Meanwhile, people living near military bases — and members of the military — have been getting sick. The lawsuits filed in the U.S. District Court in South Carolina, which were brought by farmers and several states, seek to make the government pay for the water and property contamination the DOD allegedly caused. 

Even if these lawsuits are allowed to proceed, experts told Grist they are not likely to be successful. That’s because they rely on the 1946 Federal Tort Claims Act, a law that allows individuals to sue the federal government for wrongful acts committed by people working on behalf of the U.S. if the government has breached specific, compulsory policies.

But the Federal Tort Claims Act has loopholes. One of these loopholes, called the “discretionary function” exemption, states that federal personnel using their own personal judgment to make decisions should not be held liable for harms caused. The U.S. government is arguing that members of the military were using their discretion when they began requiring the use of AFFF and that no “mandatory or specific” restrictions on the foam were violated. “For decades military policy encouraged — rather than prohibited — the use of AFFF,” the Department of Justice wrote in its motion to dismiss the cases. 

“Every decision has some discretion to it,” said Carl Tobias, a professor at the University of Richmond School of Law, noting that the discretionary function exemption could be applied to virtually any decision made by a federal employee. “But I don’t think anyone, except maybe the manufacturers of PFAS, had much of an inkling that it was so harmful,” he said. 3M and DuPont did not reply to Grist’s requests for comment.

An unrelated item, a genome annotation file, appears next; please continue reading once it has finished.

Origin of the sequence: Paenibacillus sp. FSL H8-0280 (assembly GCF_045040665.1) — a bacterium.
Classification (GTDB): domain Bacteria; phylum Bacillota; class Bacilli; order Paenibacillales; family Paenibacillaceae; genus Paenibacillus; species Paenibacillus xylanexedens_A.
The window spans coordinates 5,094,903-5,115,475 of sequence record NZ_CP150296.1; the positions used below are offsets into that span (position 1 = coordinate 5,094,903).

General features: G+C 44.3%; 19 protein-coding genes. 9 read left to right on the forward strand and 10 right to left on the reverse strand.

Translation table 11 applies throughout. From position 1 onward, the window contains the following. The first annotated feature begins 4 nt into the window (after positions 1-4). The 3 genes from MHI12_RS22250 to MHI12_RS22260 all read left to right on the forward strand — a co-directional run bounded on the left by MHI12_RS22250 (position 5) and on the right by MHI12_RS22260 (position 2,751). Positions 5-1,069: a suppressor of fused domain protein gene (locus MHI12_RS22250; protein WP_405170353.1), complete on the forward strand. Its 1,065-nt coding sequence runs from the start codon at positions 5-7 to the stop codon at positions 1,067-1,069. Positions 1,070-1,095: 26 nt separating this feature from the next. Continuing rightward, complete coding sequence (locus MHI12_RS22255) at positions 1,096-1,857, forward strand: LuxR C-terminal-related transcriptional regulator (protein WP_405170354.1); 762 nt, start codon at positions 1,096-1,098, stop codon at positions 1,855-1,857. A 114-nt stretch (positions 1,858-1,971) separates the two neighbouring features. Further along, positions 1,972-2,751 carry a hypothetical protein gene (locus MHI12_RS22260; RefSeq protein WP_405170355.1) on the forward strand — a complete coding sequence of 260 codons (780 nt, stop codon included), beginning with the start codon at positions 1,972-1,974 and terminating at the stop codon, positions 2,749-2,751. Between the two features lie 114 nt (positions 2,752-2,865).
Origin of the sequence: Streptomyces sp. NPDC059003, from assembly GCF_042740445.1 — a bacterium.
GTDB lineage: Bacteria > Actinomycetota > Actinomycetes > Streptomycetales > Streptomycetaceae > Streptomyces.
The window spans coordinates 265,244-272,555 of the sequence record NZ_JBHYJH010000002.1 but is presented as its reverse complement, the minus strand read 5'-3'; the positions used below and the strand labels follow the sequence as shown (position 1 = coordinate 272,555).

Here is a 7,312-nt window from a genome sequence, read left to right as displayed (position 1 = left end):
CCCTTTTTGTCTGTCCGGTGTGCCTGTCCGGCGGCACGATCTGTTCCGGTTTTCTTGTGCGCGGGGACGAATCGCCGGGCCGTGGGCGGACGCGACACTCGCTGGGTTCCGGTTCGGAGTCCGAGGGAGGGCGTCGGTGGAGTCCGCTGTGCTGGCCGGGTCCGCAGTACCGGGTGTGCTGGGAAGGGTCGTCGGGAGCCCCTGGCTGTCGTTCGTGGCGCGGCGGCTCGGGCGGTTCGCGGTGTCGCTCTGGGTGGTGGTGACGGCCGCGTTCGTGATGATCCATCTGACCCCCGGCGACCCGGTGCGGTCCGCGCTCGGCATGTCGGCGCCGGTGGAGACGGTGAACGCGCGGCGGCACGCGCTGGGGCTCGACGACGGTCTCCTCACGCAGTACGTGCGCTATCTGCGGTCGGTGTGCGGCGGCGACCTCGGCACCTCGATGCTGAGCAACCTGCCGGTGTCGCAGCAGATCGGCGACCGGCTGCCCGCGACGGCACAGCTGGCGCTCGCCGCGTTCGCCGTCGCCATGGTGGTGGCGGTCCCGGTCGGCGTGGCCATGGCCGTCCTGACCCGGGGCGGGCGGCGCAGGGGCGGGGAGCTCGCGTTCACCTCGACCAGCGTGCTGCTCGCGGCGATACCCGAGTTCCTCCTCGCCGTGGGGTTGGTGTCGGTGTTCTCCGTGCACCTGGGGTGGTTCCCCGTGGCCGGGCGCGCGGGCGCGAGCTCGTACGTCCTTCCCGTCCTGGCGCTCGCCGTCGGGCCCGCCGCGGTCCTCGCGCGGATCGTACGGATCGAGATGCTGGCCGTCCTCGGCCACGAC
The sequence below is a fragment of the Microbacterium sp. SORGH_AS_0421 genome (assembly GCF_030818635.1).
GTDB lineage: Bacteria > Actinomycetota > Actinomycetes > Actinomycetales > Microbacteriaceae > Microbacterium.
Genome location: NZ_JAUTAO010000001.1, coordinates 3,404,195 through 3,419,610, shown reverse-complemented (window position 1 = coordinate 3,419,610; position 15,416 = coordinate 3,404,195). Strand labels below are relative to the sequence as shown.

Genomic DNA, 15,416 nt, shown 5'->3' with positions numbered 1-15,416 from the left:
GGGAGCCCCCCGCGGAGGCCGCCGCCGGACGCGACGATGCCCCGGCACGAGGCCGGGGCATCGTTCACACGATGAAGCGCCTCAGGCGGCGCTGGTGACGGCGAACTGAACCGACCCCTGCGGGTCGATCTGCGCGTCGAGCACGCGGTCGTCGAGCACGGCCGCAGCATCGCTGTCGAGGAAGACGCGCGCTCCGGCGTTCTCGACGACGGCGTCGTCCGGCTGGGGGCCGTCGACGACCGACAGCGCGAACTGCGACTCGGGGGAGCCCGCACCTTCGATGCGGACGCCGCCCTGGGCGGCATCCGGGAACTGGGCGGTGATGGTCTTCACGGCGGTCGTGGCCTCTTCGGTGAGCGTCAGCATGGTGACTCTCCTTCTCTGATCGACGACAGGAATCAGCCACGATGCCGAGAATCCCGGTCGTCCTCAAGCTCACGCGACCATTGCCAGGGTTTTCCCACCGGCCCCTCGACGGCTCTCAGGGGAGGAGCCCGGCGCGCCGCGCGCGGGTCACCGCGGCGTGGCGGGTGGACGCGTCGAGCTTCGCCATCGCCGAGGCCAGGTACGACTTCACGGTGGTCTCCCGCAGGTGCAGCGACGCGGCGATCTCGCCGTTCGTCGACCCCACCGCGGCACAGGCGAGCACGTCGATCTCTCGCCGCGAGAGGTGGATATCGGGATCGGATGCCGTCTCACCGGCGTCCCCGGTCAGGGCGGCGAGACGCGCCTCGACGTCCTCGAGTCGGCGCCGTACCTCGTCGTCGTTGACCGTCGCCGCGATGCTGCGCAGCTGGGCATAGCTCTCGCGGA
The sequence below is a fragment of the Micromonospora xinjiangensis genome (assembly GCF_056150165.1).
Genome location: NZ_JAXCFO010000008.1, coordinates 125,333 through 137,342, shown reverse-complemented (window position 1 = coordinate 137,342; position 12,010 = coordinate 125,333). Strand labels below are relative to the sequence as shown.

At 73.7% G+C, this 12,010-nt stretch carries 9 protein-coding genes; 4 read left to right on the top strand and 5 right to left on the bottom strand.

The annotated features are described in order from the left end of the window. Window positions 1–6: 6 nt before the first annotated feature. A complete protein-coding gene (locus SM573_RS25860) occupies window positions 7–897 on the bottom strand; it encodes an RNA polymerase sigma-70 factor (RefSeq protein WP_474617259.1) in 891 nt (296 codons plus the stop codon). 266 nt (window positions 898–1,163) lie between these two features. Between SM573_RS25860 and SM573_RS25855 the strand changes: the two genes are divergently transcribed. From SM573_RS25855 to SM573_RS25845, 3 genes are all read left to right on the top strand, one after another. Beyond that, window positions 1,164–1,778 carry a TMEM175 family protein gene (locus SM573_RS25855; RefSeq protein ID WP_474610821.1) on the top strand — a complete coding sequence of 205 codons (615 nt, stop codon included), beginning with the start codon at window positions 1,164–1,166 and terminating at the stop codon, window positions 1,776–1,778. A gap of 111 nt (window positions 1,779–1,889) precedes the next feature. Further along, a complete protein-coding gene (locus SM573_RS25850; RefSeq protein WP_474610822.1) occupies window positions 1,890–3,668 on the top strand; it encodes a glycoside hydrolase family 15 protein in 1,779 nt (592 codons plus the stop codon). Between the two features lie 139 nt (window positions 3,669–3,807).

A maintanence worker at the Peterson Air Force Base in Colorado Springs gives a thumbs up to crew on a C-130 aircraft.
A maintanence worker at the Peterson Air Force Base in Colorado Springs gives a thumbs up to crew on a C-130 aircraft.
Andy Cross / The Denver Post via Getty Images

In its motion to dismiss, the government made another argument that experts told Grist is likely to be successful. The Pentagon has the authority under the 1980 Comprehensive Environmental Response, Compensation, and Liability Act — better known as the Superfund Act — to clean up its own contaminated sites. The Environmental Protection Agency hasn’t classified PFAS contamination as “hazardous contamination” yet, but the DOD says it is already spending billions to investigate and control PFAS at some of its bases. Because the military is voluntarily exercising its cleanup authority under the Superfund Act, its lawyers said in the motion, it should not be held liable for PFAS contamination. 

Lawyers for the plaintiffs and the defendants declined requests for comment, citing the ongoing legal proceedings. 

The U.S. government is the only defendant involved in the PFAS lawsuits that is likely to enjoy immunity. Already, 3M, DuPont, and other chemical companies, faced with the threat of high-profile trials, have opted to pay out historic, multi-billion-dollar settlements to water providers that alleged the companies knowingly contaminated public drinking water supplies with forever chemicals. And the judge presiding over the enormous group of AFFF lawsuits has hundreds of other cases to get through that were not brought by water providers. These include personal injury and property damage cases, as well as those seeking to make PFAS manufacturers pay for medical monitoring for exposed populations. 

The scale of the litigation is a clear indication that communities around the U.S. are desperate to find the money to pay for PFAS cleanup — the full cost of which is not yet clear, but could be as much as $400 billion. “We can’t even imagine what it would cost,” Tobias said.